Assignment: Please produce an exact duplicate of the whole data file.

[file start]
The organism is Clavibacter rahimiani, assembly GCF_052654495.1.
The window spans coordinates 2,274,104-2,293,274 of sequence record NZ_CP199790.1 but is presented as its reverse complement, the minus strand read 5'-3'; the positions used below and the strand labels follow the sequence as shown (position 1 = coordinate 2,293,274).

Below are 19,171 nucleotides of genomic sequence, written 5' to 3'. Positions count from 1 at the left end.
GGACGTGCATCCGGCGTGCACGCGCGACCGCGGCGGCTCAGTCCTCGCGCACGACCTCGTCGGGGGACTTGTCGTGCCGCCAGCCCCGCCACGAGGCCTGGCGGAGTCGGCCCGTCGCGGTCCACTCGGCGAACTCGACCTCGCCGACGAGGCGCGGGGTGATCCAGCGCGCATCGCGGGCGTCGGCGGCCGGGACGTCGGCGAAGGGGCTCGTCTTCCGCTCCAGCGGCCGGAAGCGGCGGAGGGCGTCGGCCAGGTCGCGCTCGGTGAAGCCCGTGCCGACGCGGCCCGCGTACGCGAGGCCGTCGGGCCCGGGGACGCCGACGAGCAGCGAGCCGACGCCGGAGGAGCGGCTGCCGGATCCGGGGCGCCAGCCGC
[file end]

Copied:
The organism is Clavibacter rahimiani, assembly GCF_052654495.1.
The window spans coordinates 2,274,104-2,293,274 of sequence record NZ_CP199790.1 but is presented as its reverse complement, the minus strand read 5'-3'; the positions used below and the strand labels follow the sequence as shown (position 1 = coordinate 2,293,274).

Below are 19,171 nucleotides of genomic sequence, written 5' to 3'. Positions count from 1 at the left end.
GGACGTGCATCCGGCGTGCACGCGCGACCGCGGCGGCTCAGTCCTCGCGCACGACCTCGTCGGGGGACTTGTCGTGCCGCCAGCCCCGCCACGAGGCCTGGCGGAGTCGGCCCGTCGCGGTCCACTCGGCGAACTCGACCTCGCCGACGAGGCGCGGGGTGATCCAGCGCGCATCGCGGGCGTCGGCGGCCGGGACGTCGGCGAAGGGGCTCGTCTTCCGCTCCAGCGGCCGGAAGCGGCGGAGGGCGTCGGCCAGGTCGCGCTCGGTGAAGCCCGTGCCGACGCGGCCCGCGTACGCGAGGCCGTCGGGCCCGGGGACGCCGACGAGCAGCGAGCCGACGCCGGAGGAGCGGCTGCCGGATCCGGGGCGCCAGCCGC